The High Court has recognised an Islamic marriage in deeming that the Wife is entitled to make an application for finances as the marriage is voidable.
A woman, who had an Islamic wedding ceremony known as a “nikah”, has been told that her marriage came under the scope of the English matrimonial laws as the marriage was void, therefore she is entitled to a decree of nullity and is able to claim financial assets.
Nasreen Akhter, a solicitor, and Mohammed Shabaz Khan, a businessman, were married through an Islamic wedding in 1998, and were married for 20 years.
Ms Akhter argued that although her marriage did not strictly meet the requirements of a UK civil marriage it was still a marriage, albeit a void one.
Mr Khan argued that the religious ceremony should not be taken into account and that it should differentiate from a civil ceremony undertaken to officially register the marriage through the English Law.
Mr Justice Williams ruled that the marriage came within the scope of the Matrimonial Causes Act 1973 due to the following:
- It was understood by both the husband and wife that they were embarking on a process which was intended to include a civil ceremony in which the marriage would be registered.
- The wife's understanding and the husband's expressed position was that the civil ceremony was to follow shortly after the Nikah ceremony.
- The failure to complete the marriage process was entirely down to the husband's refusal after the Nikah ceremony, to complete the marriage process by arranging the civil ceremony.
- The wife thereafter frequently sought to complete the marriage process by seeking to persuade the husband to undergo a civil ceremony.
- The nature of the ceremony which was in fact undertaken bore all the hallmarks of a marriage in that it was held in public, witnessed, officiated by an Imam, involved the making of promises and confirmation that both the husband and wife were eligible to marry.
- Thereafter the parties lived as a married couple for all purposes.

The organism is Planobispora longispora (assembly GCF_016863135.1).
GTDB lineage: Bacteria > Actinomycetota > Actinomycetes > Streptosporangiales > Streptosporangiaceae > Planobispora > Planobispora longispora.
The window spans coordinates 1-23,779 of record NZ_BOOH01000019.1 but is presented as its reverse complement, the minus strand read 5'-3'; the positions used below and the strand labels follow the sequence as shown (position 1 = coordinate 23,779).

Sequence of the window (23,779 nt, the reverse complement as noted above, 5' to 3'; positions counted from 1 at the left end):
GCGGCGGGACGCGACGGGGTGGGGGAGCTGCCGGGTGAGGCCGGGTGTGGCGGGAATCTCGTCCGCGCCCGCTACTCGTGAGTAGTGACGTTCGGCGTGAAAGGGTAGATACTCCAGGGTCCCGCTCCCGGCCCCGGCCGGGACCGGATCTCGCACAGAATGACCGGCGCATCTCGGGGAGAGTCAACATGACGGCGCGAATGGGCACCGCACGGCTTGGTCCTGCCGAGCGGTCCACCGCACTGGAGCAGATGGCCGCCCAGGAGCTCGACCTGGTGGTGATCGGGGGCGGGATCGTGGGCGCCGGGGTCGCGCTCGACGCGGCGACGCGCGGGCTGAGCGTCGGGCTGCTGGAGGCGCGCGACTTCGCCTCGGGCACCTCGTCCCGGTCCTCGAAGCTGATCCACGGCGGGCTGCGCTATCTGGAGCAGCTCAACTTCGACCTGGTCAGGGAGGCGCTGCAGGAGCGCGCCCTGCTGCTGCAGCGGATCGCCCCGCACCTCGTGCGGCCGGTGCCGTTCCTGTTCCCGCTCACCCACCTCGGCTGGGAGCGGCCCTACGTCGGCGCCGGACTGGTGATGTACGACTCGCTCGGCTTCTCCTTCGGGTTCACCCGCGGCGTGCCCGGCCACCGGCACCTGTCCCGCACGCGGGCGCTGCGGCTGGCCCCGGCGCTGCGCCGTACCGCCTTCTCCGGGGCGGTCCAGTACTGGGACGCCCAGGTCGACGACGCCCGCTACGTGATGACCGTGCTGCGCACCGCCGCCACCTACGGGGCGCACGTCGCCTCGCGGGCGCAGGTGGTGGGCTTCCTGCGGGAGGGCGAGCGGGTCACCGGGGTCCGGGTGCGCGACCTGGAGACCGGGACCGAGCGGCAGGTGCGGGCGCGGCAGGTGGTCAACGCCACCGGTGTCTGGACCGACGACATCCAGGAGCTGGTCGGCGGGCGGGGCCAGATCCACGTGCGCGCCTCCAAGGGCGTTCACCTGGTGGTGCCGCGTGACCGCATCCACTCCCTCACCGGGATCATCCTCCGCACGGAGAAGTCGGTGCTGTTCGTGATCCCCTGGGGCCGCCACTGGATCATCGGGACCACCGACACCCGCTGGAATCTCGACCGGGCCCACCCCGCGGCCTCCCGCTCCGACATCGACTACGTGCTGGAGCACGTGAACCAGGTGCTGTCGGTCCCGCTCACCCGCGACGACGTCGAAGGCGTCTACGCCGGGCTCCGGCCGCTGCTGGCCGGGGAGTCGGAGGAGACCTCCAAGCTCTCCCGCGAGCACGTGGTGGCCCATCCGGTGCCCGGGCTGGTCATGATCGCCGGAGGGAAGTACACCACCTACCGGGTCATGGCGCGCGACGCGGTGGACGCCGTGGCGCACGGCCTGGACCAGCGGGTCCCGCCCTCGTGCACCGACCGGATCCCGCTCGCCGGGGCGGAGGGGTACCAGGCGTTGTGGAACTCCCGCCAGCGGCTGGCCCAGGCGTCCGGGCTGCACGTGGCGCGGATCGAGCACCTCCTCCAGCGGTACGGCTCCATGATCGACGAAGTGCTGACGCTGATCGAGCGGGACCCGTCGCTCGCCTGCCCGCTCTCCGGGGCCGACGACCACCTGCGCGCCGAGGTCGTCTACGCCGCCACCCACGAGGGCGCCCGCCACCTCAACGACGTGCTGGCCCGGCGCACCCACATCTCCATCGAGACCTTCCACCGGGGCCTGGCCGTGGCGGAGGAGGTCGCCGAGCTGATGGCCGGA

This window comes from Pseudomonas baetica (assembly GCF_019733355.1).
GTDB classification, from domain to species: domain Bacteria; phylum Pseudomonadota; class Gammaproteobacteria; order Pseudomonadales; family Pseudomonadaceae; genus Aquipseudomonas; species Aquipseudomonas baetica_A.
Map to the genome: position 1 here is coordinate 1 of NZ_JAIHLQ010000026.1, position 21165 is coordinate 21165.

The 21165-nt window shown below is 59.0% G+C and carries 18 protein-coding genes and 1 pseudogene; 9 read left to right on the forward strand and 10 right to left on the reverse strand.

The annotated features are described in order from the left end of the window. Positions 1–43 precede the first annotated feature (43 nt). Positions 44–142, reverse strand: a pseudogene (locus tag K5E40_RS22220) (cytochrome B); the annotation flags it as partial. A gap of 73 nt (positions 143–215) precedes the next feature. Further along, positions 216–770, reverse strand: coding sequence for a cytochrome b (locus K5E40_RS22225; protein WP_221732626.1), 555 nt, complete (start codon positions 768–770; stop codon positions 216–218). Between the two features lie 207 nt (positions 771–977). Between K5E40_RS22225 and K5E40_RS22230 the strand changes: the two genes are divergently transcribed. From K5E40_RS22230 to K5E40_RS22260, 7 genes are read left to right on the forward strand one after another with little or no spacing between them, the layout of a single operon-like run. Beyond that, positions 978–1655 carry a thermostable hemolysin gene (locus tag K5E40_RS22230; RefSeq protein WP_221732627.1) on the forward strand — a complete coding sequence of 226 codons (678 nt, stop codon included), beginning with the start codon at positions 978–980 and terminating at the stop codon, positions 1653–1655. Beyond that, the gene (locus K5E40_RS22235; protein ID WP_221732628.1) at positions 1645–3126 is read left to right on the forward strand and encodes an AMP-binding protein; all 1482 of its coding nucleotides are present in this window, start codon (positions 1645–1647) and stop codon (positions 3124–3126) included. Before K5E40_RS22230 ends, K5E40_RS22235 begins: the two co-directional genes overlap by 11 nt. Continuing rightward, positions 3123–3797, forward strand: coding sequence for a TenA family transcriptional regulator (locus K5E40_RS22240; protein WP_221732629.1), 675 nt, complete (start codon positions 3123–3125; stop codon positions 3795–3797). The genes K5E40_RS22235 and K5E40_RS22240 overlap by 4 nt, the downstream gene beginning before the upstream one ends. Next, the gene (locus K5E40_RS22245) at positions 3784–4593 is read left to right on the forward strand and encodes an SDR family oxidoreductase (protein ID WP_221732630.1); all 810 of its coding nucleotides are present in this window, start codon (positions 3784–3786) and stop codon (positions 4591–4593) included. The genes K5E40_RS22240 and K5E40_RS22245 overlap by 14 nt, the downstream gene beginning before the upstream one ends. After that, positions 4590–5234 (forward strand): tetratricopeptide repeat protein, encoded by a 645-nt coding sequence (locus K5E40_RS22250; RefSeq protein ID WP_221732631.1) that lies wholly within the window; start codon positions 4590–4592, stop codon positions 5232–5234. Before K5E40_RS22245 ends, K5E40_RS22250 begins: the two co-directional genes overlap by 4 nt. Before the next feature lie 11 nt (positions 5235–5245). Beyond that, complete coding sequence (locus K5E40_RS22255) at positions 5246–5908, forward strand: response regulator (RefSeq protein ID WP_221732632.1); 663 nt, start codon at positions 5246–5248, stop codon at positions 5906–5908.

- The couple were treated as validly married when they lived temporarily in the UAE.
What can be taken from this judgment is that when considering whether or not a Nikah marriage is valid and comes within the meaning of Section 11 MCA 1973, every case should be treated as unique using a more flexible and holistic approach.
The court held that it was a void marriage and the wife was entitled to a decree of nullity, therefore allowing her to make an application for financial relief. However the ruling was said to not gone far enough as it did not recognise a Nikah to be a valid marriage but capable of being void and even then this is dependent on the actual circumstances of each case.
The decision highlighted the injustice spouses of void, voidable of non-marriages may face and may encourage calls for all such marriages to be registered in law to give legal protection and the protection of rights if the relationship breaks down.
An investigation in 2017, suggested that 61% of women surveyed had not gone through a separate civil ceremony alongside their Nikah. Many of these women may not be aware of their matrimonial rights before the English courts if they are divorced.
A report commissioned by the previous Home Secretary revealed earlier this year that many women in Islamic marriages do not realise they have no legal protection under British law unless they have a second civil ceremony alongside the Nikah ceremony.
Under Sharia law women have to appeal to Sharia councils, largely made up of men, in order to be released from the marriage. However, men are not obligated to do the same.
Mehnaz Shaikh, states, ‘I am incredibly satisfied to see that the law is finally catching up with today’s society. Many Muslim women take part in a formal Islamic marriage ceremony and consider themselves married. They only later realise their marriage is not recognised and they have no rights to finances and can even be left destitute. This judgment takes a big step towards protecting these women moving forward’.
, Solicitor in the Family and Child Care department at our Croydon office has been practicing family law for over 5 years at Duncan Lewis.
She specialises in a wide range of private family law matters including, divorce; including contested proceedings, foreign marriages, service issues and tracing ex partners and finance proceedings; including asset tracing, seeking orders to deal with properties, bank accounts, shares, investments, businesses and pensions, Mehnaz is also highly experienced in property disputes, trusts of Land, cohabitation, prenuptial agreements, child arrangements including complex allegations and relocation and Islamic principles; including Talaq, Khulas, Tafreeq and claims for Mahr.
Please contact Mehnaz directly on 020 7014 7373
or via email on firstname.lastname@example.org
Duncan Lewis Islamic Law Solicitors
Our leading Islamic & Sharia Law department specialize in representing families in a wide variety of complex matters. We regularly represent parents, children through their Guardians and wider family members in Islamic Sharia Law matters under English jurisdiction, as well as in matters which concern cross-border legislation.
Our broad practice includes:
- Islamic Marriage Contracts
- Islamic divorce
- Islamic Financial Settlement
- (Mehr claims) under English Law
- International Muslim Families
- Laws of Muslim Countries
- Islamic Mediation
- Islamic Marriage Guidance and Counselling
For expert specialist advice, do not hesitate to call one of our experienced Islamic Law solicitors on 033 3772 0409